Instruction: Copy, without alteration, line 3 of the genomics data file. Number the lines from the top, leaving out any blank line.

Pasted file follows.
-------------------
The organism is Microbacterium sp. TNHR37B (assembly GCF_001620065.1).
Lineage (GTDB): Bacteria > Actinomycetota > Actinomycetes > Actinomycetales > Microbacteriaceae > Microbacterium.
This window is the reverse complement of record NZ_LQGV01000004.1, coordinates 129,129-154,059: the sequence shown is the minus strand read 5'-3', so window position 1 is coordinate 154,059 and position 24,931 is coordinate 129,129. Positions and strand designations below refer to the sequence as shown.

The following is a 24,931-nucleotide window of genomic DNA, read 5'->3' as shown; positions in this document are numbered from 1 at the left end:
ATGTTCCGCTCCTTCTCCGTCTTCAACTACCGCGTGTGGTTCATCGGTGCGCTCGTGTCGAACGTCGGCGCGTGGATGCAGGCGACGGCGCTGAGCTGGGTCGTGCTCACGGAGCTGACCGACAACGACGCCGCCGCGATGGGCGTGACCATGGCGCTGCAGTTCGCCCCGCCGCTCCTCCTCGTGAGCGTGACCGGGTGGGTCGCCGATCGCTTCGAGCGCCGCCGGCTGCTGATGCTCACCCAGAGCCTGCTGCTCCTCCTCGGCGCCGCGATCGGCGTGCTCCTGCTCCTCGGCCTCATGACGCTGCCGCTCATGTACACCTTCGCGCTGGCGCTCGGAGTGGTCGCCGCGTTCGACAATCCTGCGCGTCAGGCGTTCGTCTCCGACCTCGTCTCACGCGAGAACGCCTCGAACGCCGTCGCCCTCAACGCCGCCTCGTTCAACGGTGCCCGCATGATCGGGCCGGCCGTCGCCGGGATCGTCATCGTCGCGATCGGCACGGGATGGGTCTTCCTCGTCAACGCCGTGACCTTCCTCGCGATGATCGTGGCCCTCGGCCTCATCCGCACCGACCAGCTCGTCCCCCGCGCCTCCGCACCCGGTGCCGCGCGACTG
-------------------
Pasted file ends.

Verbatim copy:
This window is the reverse complement of record NZ_LQGV01000004.1, coordinates 129,129-154,059: the sequence shown is the minus strand read 5'-3', so window position 1 is coordinate 154,059 and position 24,931 is coordinate 129,129. Positions and strand designations below refer to the sequence as shown.